I. Plaintiffs' Claims Under The Virginia Securities Act

  As discussed above, plaintiffs' claims under the Virginia Securities Act must be pled with particularity pursuant to Fed.R.Civ.P. 9(b) as they are based on allegations of fraud. Plaintiffs' response briefs state their VSA claims quite clearly: plaintiffs argue that (1) Xentex made several specific misrepresentations in the sale of securities in violation of VSA § 13.1-522(A) and (2) Xentex's individual board members are liable for Xentex's misrepresentations under Section 13.1-522(C). However, plaintiffs' complaint is not so plain. Plaintiffs argue in their brief that their VSA claims against the individual directors spring directly from their VSA claims against Xentex. However, their complaint does not provide such a convenient cross-reference and the specific misrepresentations at the heart of each VSA claim are often unclear. For example, the VSA claims against Turcotte purport to hold Turcotte jointly and severally liable "for the conduct alleged in this Complaint" without specifying the "conduct" at issue or referring to any "primary violation" by Xentex. Rather, defendants and the court are left to comb through the remaining 116 pages of the complaint to determine the potential universe of misrepresentations for which Turcotte is allegedly liable under the VSA.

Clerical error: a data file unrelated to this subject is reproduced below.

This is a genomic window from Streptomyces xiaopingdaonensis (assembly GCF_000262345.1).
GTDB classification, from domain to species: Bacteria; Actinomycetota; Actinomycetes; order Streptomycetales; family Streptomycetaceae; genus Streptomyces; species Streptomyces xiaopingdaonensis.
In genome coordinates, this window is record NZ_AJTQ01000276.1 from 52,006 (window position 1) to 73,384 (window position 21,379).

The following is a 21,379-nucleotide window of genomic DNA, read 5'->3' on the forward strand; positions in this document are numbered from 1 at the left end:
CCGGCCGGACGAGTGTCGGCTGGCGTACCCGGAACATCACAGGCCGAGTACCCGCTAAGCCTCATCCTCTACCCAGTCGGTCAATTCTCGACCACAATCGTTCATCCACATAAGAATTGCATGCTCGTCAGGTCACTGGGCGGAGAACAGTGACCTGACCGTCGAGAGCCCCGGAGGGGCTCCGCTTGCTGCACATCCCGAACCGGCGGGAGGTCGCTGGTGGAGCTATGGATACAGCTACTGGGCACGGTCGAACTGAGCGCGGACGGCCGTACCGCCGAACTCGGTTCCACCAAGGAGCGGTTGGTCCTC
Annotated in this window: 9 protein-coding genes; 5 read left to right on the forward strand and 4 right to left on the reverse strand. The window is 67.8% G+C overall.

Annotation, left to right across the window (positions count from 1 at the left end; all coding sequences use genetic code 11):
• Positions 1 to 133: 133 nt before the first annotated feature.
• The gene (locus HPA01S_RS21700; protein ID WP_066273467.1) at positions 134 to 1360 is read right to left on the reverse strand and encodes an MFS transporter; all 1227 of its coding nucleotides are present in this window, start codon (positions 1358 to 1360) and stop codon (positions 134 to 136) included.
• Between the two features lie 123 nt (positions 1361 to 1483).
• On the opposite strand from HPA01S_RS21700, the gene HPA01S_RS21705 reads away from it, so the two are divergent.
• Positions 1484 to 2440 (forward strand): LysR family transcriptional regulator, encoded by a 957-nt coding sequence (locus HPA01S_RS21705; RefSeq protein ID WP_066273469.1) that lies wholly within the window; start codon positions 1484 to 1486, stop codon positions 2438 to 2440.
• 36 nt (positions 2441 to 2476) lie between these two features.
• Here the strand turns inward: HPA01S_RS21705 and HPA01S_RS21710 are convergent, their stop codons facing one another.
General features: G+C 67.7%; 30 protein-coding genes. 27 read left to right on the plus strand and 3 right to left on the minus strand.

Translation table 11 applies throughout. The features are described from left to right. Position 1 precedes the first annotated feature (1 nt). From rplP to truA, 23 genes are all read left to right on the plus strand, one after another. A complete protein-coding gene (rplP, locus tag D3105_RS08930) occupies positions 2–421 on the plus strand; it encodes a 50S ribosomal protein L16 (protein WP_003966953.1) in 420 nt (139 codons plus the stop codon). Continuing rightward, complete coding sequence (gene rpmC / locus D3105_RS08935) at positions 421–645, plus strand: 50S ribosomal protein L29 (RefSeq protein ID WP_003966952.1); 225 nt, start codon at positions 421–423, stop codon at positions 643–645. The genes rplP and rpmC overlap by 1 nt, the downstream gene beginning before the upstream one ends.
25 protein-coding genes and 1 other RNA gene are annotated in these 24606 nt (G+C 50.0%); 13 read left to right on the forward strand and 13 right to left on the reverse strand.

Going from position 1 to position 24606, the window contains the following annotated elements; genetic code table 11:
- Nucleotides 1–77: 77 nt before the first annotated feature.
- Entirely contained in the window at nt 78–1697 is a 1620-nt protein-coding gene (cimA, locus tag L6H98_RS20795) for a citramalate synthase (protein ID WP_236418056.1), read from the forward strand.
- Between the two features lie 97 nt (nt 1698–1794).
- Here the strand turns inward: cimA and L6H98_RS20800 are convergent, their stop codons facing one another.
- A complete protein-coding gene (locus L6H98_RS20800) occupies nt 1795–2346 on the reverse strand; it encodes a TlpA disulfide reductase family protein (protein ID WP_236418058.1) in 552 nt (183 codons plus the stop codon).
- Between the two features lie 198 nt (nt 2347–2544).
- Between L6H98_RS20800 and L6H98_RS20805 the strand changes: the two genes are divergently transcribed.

Moreover, plaintiffs' allegations regarding their theory of liability are often ambiguous. In their brief, plaintiffs clearly state that, as "control persons," Xentex's directors are liable for misrepresentations that Xentex made to plaintiffs in the course of selling shares of Xentex. However, plaintiffs' VSA counts often focus on allegations of wrongdoing by the individual defendant — including alleged misrepresentations that appear unrelated to plaintiffs' November, 2000 purchase of securities. Plaintiffs' VSA counts rarely mention any misconduct by the alleged "primary violator," Xentex. For example, plaintiffs' VSA counts against Turcotte (Counts XI and XII) appear to be based on the "representations of Defendant" and list several specific misrepresentations and GAAP errors made by Turcotte. Counts XI and XII make no mention of any VSA violations by Xentex and do not refer to specific misrepresentations made by Xentex. At the end of Counts XI and XII the question remains: do plaintiffs seek to hold Turcotte directly liable under the VSA only for his own misrepresentations or do plaintiffs seek to hold him liable as a "control person" for Xentex's misrepresentations (which presumably include misrepresentations made by Xentex's individual directors)?